In this article, Professor David Clutterbuck of Clutterbuck Associates describes the outcomes of research into the management of work-life balance, and establishes a broad quality model for this activity.
Vast amounts of time and effort have been injected by companies and Government in recent years in policies and initiatives to improve work-life balance. The business case, if sometimes expressed in over-optimistic terms, is broadly sound; the benefits to individuals and the community at large even clearer. Yet the results have been disappointing. While companies point to specific benefits from individual initiatives, the overall impact has generally been muted. For employees, there is even less to write home about – the proportion of people regularly working long hours is still increasing. What has gone wrong?
Before we look at why organisations struggle to make work-life balance deliver, it helps to examine why individuals have problems balancing the various parts of their lives.
At heart, the dilemma of work-life balance is one of complexity management. Our Victorian ancestors, who worked 60 hours a week with a mere handful of public holidays, do not appear to have suffered angst about work-life balance, so why do we? Put simply, our lives are immensely more complex and becoming increasingly so with every year that passes. In every aspect of our lives, we have more choices, more opportunities, and more demands upon us. Think, for example, how many more activities the typical parent ends up transporting their children to each week!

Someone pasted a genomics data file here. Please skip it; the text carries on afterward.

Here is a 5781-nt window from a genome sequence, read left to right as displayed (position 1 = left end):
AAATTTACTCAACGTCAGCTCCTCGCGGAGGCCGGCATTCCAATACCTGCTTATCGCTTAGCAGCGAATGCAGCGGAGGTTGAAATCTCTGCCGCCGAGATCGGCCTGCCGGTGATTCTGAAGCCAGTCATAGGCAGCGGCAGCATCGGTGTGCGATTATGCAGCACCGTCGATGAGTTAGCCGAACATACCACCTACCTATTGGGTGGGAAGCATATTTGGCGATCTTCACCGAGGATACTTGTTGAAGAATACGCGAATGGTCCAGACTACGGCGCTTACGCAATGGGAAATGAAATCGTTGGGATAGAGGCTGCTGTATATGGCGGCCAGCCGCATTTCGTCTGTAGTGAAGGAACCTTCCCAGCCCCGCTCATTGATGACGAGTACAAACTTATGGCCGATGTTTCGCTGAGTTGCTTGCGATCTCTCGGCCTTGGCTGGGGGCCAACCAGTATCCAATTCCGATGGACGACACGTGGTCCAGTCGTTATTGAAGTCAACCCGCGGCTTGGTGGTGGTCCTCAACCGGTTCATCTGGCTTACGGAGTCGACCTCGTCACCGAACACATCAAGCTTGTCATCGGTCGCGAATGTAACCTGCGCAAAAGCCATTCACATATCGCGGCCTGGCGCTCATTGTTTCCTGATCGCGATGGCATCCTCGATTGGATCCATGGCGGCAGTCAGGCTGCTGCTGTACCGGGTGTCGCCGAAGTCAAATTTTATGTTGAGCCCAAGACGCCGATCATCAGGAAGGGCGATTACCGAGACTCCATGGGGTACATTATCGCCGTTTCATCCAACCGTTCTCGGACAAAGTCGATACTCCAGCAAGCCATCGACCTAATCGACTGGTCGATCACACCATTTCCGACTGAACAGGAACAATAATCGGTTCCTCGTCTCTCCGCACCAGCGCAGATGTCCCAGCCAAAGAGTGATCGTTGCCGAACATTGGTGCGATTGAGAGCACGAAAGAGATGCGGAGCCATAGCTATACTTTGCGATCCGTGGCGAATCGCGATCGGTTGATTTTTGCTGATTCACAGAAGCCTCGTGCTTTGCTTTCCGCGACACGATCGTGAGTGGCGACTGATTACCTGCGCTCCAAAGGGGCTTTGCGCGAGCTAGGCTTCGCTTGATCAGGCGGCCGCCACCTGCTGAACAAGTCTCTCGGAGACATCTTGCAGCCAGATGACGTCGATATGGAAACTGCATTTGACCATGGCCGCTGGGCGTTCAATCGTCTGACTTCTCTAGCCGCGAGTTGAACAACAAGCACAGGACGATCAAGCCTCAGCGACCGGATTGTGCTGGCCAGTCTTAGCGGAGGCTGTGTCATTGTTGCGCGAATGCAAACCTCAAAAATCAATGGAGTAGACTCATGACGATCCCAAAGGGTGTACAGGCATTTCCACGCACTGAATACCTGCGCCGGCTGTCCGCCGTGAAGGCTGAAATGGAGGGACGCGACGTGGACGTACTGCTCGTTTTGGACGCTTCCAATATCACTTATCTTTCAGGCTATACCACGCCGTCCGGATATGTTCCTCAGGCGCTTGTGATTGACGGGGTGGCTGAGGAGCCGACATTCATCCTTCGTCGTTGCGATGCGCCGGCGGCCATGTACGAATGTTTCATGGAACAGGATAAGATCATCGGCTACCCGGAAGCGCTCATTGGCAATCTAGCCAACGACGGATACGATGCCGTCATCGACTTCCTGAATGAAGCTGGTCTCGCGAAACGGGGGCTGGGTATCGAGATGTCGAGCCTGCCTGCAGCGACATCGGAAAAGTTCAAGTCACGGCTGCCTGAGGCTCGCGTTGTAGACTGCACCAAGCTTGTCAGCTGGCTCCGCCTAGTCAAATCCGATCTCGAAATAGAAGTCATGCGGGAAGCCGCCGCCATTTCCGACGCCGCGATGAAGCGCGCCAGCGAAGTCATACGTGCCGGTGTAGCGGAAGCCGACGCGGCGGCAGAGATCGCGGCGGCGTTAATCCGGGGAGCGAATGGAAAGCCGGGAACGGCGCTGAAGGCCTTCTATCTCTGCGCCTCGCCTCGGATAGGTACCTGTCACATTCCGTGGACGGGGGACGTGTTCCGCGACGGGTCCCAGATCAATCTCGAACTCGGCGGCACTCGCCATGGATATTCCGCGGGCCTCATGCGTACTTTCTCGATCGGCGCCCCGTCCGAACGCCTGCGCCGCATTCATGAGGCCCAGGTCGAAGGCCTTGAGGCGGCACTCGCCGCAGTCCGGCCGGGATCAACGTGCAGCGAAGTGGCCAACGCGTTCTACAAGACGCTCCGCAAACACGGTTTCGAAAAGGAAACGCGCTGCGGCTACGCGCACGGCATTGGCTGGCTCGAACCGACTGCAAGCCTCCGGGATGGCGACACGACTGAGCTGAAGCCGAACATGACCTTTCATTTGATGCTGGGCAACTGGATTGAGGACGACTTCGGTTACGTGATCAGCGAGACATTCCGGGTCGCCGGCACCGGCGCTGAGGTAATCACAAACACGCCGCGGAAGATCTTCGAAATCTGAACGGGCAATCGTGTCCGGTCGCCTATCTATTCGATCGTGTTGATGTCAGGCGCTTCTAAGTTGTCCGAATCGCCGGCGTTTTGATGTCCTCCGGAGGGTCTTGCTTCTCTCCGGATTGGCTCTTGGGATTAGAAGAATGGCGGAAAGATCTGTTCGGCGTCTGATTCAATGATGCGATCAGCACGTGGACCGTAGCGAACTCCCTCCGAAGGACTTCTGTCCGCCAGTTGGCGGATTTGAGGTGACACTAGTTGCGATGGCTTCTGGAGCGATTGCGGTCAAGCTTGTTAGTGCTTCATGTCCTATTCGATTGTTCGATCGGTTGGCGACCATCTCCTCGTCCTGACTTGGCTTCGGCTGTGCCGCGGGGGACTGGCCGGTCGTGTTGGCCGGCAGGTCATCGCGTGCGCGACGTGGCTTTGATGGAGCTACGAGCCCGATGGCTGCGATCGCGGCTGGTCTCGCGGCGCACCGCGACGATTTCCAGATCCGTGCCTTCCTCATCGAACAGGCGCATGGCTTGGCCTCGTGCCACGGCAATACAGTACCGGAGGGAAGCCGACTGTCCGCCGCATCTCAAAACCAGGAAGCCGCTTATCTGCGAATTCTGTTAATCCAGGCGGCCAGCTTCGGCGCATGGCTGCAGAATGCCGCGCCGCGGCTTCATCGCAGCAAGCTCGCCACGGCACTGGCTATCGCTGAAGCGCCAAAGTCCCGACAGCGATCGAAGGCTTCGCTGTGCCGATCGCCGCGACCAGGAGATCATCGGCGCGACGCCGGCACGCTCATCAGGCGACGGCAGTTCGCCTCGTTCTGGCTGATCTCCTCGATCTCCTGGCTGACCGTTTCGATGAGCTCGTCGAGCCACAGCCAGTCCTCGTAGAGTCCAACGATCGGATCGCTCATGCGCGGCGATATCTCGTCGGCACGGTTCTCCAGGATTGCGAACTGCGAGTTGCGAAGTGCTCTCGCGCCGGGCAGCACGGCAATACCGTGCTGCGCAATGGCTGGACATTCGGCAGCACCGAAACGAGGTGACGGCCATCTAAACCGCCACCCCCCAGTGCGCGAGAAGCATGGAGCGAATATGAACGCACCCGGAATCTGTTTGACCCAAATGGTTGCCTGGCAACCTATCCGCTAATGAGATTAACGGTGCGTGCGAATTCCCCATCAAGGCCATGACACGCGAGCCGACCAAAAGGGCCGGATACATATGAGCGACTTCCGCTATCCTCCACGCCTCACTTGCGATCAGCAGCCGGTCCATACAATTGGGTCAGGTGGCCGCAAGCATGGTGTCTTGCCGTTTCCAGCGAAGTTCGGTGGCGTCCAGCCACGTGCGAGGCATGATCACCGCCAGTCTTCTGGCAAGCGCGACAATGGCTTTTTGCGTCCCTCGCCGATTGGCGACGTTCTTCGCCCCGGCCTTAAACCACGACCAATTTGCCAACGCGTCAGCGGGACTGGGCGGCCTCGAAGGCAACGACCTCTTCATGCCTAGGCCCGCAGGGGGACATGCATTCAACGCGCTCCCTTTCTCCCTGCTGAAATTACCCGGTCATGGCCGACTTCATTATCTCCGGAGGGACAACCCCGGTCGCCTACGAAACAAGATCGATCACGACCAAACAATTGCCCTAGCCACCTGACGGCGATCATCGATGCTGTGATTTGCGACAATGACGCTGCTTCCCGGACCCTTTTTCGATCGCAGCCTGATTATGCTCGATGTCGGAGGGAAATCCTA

The same is true for employer organisations. The concept of excellence has been replaced by that of agility, as the Holy Grail of thriving and survival. Organisations need to have farsight, but be capable of rapid action and reaction – a difficult juggling act. In order to gain real value from investment in work-life balance, organisations need to recognise it as a complex issue and apply much more holistic solutions than has usually been the case.
Most of the organisations we examined in a detailed study had put considerable effort into establishing policies for work-life balance. But policies don't change anything, if
the culture is resistant. Employees who fear that working flexibly or part-time will have a negative effect on their careers or their bonus will inevitably feel wary of taking advantage of work-life balance policies.
Copyright Clutterbuck Associates 2003. The author has a new book, 'Managing the Work-Life Balance', which looks more closely at some of the reasons why there are problems with putting work-life balance into practice - and outlines some practical solutions.